There are four main areas of health and safety law relevant to violence at work:

  • Health and Safety at Work etc Act 1974
  • Management of Health and Safety at Work Regulations 1999
  • Reporting of Injuries, Diseases and Dangerous Occurrences Regulations 2013
  • Safety Representatives and Safety Committees Regulations 1977

An effective workplace policy on domestic abuse can ensure that employers are complying with these laws. Regulatory bodies and inspectorates should be able to tackle breaches and enforce these laws.

Regulators, especially the Health and Safety Executive, should be required to prioritise developing a robust and comprehensive enforcement framework in relation to domestic abuse and the workplace.

However, despite the clear health and safety implications of domestic abuse in the workplace and the fact that it is widely accepted that domestic abuse is a workplace issue there appears to be gaps in health and safety protections HSE guidance on workplace violence states that:[7]

“Acts of non-consensual violence to a person at work that result in death, a major injury or being incapacitated for over-seven-days are reportable.  A physical injury inflicted on one employee by another during a dispute about a personal matter, or an employee at work injured by a relative or friend who visits them at work about a domestic matter, is not reportable.”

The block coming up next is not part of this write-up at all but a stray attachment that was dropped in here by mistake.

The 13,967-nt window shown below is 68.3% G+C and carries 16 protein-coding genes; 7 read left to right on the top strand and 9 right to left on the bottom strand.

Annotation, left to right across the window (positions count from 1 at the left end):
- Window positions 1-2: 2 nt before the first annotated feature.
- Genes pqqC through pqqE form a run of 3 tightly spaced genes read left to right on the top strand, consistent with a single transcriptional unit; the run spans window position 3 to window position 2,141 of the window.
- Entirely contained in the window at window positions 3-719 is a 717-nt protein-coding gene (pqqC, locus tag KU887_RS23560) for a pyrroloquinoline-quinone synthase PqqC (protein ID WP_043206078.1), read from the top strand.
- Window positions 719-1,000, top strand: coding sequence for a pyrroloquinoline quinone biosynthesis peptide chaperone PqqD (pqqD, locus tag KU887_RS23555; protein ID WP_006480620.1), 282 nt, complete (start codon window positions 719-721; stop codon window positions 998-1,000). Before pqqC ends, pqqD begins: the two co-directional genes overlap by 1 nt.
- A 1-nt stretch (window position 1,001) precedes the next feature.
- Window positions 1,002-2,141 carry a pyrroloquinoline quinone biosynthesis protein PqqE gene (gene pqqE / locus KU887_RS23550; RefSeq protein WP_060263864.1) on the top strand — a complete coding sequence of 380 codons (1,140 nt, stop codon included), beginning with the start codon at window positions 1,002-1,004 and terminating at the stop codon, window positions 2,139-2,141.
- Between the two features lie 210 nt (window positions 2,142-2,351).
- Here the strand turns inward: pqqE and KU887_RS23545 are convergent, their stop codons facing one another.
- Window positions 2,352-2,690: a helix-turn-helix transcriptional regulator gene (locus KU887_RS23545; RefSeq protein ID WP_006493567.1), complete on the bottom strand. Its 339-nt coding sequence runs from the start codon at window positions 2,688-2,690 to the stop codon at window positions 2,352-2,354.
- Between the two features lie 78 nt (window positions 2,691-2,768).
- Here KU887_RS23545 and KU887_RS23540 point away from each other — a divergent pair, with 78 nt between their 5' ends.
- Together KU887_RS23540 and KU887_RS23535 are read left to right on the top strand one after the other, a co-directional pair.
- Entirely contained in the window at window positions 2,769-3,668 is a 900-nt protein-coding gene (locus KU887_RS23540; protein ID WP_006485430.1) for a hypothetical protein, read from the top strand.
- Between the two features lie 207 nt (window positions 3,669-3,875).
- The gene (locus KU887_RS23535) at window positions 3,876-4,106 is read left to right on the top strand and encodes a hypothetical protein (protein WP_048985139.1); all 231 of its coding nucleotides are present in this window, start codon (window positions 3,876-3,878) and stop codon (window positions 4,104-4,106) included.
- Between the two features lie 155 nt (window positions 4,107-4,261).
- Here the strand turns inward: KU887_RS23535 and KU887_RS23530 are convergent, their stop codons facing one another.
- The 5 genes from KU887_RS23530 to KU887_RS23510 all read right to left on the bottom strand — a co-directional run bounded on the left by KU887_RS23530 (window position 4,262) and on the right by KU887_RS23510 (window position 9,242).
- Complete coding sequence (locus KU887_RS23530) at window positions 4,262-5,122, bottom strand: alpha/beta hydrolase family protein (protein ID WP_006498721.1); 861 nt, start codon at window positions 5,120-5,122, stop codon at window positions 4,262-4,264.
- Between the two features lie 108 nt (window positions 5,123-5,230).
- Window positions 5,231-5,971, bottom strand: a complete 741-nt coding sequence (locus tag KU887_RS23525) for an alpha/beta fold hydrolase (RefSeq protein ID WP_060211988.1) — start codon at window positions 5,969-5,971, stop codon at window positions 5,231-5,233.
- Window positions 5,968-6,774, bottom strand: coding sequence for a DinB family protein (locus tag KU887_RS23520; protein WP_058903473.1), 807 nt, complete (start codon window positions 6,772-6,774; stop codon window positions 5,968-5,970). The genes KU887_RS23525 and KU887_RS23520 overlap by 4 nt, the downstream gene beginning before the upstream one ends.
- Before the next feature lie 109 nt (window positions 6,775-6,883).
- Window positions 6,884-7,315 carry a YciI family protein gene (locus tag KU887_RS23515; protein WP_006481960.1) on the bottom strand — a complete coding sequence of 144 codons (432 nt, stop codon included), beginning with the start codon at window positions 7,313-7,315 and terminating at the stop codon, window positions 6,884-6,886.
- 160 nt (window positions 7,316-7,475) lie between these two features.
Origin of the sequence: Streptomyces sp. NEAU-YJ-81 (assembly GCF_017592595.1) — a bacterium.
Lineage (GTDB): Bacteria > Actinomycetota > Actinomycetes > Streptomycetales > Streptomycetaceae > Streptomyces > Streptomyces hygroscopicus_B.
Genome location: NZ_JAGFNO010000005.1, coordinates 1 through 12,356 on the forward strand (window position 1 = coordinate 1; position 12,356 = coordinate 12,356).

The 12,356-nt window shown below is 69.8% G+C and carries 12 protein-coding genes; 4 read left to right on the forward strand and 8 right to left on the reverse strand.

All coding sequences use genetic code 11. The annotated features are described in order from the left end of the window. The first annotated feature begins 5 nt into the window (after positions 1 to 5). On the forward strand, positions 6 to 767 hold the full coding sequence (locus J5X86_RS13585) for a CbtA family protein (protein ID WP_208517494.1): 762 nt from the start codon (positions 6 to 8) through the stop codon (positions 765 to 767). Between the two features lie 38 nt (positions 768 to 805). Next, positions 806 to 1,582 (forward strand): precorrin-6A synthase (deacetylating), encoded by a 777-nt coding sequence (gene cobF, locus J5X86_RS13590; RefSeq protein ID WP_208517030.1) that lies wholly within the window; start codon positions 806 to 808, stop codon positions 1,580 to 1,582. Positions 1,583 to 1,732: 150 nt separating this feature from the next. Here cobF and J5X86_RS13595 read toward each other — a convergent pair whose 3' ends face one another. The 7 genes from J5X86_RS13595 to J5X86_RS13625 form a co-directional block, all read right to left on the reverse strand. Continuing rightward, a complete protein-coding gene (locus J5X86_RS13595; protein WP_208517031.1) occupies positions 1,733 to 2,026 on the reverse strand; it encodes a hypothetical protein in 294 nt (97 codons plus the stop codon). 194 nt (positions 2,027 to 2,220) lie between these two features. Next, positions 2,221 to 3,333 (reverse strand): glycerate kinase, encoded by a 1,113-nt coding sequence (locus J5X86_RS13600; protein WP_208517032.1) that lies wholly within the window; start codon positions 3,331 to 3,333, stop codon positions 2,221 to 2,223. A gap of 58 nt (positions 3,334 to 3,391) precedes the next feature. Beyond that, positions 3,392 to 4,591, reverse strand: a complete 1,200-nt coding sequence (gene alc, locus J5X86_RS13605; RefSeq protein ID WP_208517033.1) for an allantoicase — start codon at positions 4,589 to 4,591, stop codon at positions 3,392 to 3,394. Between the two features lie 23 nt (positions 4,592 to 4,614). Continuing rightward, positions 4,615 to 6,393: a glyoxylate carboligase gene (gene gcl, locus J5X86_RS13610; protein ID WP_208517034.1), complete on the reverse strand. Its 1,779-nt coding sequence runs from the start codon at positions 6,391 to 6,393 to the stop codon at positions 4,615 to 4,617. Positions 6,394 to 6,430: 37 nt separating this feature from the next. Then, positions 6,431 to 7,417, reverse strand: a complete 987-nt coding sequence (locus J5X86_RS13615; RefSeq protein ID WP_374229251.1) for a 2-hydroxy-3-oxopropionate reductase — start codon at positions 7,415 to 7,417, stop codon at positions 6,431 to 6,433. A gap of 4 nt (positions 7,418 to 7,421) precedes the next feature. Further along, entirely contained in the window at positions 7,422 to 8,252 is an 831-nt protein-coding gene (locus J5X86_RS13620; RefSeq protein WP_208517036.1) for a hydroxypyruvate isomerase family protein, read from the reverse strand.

The Health and Safety Executive’s workplace violence statistics explicitly exclude incidents in which there was a domestic relationship between the offender and victim (current or former partners, relatives or household members).[8] It is difficult for regulators to target their work in the absence of systematically collected evidence. Domestic abuse is a workplace issue and there are steps that employers can and should be taking to ensure the safety of their workers. For too long, those experiencing domestic abuse have been silenced and the impact on them minimised and sidelined as a trivial matter. It is unacceptable that the implementation of regulations such as RIDDOR, designed to promote the safely of workers, appear to reflect this. Like other workplace issues, injuries and deaths of workers as a result of domestic abuse need to be systematically recorded, reported and lessons learned at a workplace and national level. The failure to require deaths and major injuries that are caused by domestic abuse to be recorded and reported is inconsistent with Health and Safety law and is discriminatory toward women given that domestic abuse  causes loss of women’s lives at work[9].